Researchers at the artificial intelligence labs of Meta Platforms Inc. today announced a breakthrough with a generative AI model for speech dubbed “Voicebox,” which can accomplish a wide variety of tasks including synthesizing speech, styling, editing content and more.
According to researchers, what large language models such as OpenAI LP’s ChatGPT and diffusion models such as DALL-E did for text and images, Voicebox is now capable of doing for speech.
“Like generative systems for images and text, Voicebox creates outputs in a vast variety of styles, and it can create outputs from scratch as well as modify a sample it’s given,” the Meta AI researchers said in a blog post. “But instead of creating a picture or a passage of text, Voicebox produces high-quality audio clips.”
Voicebox is a broadly capable model that can synthesize speech across six different languages without specialized training. It can also do content editing – including fixing interruptions — style conversion and generate samples in diverse voices.
All the model needs to learn is raw audio and its accompanying transcription. According to researchers, other models cannot generalize across multiple tasks and must be pre-trained specifically for different tasks with specialized training, this sets the Voicebox model apart as it can do multiple different tasks without any specific training.
To make Voicebox sound more “human,” researchers built the model on the Flow Matching model, which allows the generative AI to learn from varied speech data without needing the variations to be specifically labeled. This allows the AI to perform different tasks and permits the training data to be ingested at a larger scale.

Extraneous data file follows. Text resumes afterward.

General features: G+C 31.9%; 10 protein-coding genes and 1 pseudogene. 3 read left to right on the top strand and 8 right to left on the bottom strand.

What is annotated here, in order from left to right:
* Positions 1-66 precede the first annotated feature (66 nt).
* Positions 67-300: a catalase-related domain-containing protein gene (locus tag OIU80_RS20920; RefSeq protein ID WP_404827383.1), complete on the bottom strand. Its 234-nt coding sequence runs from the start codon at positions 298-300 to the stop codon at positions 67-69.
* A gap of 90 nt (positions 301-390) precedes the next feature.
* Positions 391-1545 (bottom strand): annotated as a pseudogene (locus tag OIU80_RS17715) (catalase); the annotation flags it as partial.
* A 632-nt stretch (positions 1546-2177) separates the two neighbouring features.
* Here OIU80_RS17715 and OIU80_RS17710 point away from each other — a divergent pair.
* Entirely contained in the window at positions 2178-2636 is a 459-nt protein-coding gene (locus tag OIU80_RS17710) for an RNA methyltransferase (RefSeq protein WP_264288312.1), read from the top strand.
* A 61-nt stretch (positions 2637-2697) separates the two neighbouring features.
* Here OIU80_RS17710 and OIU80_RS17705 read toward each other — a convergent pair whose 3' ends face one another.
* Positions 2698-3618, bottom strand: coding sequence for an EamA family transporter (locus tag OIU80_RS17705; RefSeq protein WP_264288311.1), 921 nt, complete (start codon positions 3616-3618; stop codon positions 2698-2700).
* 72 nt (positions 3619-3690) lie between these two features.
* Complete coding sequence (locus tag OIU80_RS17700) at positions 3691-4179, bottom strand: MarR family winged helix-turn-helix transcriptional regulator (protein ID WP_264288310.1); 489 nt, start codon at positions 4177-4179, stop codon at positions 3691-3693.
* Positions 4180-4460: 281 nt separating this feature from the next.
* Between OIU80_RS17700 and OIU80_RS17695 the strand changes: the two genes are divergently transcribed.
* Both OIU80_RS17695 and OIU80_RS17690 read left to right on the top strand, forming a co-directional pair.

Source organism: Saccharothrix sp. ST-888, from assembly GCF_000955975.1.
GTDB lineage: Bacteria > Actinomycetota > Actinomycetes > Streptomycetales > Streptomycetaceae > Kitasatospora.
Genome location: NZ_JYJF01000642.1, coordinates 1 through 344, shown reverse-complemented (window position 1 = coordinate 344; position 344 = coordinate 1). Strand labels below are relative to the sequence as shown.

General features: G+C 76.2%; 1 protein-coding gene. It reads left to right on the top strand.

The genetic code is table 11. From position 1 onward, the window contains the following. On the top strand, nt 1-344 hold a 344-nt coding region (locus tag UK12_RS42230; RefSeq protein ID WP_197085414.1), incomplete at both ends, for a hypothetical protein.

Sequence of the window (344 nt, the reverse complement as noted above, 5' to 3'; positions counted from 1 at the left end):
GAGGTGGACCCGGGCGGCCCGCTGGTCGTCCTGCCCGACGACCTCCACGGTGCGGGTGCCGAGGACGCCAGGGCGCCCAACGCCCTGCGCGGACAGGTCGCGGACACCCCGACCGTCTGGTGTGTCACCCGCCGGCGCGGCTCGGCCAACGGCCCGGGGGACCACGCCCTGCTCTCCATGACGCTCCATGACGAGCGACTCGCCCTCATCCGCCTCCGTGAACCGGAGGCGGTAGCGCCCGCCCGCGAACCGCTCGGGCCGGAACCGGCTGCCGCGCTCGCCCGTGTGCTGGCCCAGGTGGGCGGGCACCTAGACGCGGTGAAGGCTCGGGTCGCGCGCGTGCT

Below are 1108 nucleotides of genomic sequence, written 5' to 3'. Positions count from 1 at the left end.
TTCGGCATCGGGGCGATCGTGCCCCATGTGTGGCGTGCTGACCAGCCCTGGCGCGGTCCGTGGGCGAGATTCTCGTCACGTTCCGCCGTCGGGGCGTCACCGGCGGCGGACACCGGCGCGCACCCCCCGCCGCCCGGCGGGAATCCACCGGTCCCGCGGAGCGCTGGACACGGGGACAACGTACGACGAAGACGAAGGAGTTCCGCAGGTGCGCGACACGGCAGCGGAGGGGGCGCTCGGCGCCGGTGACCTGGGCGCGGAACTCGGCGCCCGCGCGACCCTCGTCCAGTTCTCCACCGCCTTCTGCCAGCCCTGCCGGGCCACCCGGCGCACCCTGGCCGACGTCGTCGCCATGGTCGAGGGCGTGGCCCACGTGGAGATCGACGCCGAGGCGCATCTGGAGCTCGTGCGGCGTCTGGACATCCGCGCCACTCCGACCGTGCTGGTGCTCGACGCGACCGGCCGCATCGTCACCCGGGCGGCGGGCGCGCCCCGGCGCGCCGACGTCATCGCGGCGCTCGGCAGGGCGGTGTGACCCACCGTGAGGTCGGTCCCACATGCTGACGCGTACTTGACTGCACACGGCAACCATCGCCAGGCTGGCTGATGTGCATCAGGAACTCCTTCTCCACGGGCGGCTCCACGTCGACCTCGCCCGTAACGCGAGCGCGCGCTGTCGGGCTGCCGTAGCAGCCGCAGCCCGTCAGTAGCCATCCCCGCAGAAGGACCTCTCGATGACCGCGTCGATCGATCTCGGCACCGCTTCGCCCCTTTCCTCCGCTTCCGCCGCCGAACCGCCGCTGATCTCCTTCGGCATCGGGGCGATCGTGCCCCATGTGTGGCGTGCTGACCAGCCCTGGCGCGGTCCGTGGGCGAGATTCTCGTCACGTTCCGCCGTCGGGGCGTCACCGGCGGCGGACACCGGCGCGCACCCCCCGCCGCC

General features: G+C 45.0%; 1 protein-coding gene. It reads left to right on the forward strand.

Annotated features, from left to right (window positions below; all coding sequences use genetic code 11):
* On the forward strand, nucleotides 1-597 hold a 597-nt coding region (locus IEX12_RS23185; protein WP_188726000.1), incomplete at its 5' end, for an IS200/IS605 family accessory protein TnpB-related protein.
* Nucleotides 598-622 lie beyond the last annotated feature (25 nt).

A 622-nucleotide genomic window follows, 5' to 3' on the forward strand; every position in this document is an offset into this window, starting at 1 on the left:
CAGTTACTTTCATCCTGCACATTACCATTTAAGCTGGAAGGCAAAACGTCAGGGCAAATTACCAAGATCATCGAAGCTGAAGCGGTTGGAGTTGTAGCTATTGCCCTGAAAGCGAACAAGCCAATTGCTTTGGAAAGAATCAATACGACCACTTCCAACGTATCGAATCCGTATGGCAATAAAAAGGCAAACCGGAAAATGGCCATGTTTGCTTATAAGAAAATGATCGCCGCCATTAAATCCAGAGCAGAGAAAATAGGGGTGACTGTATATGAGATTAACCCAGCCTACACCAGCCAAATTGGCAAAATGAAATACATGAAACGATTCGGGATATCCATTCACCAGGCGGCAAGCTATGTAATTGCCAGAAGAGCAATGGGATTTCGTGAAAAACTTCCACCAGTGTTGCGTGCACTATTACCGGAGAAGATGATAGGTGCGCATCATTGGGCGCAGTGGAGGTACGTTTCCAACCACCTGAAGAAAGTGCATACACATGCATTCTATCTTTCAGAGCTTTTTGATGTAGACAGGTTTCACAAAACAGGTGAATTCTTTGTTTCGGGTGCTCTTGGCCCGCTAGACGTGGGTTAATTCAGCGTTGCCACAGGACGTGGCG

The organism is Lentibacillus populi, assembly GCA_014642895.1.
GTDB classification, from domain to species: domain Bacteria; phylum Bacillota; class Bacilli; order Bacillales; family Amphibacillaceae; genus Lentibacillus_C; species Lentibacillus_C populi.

“We trained Voicebox with more than 50,000 hours of recorded speech and transcripts from public domain audiobooks in English, French, Spanish, German, Polish, and Portuguese,” the researchers said. “Voicebox is trained to predict a speech segment when given the surrounding speech and the transcript of the segment.”
According to the research, using Flow Matching, the model has achieved better results than Microsoft Corp.’s VALL-E model in terms of intelligibility (5.9% vs. 1.9% word error rates) and audio similarity, while being as much as 20 times faster. VALL-E
Voicebox can use as little as two seconds of audio to match a sample’s style and use it for text-to-speech generation. This could be used for future applications for individuals who cannot speak, virtual assistants and voice acting in video games.
The model is also capable of infilling speech from context, being able to predict what words may have been spoken and how they should sound, should they be interrupted in the middle of a clip. As a result, it can seamlessly edit audio clips if a speech is interrupted by short-duration noise (like a dog barking).
Having been trained on numerous voices, Voicebox is also capable of simulating natural speech that is more representative of how people talk in the real world across the six languages that it is currently capable of using. This means that it can be tuned to produce a variety of different voices, tones and cadences and even modify voice audio clips to match a different style or tone.
Although the researchers noted that this is an exciting breakthrough, researchers urged caution about its capabilities and its potential for misuse. As a result, the Voicebox model and its code are not being made available for public consumption.
“While we believe it is important to be open with the AI community and to share our research to advance the state of the art in AI, it’s also necessary to strike the right balance between openness with responsibility,” the researchers said.
This concern is not without precedent as voice simulation has existed for years and has been used for nefarious purposes before. Microsoft’s VALL-E model has similarly not been released to the public due to its capability of simulating people’s voices and thus creating a potential for misuse.
Right now, the information on Voicebox that Meta AI is sharing is in the form of the announcement, audio samples, and a research paper detailing the results it has achieved.
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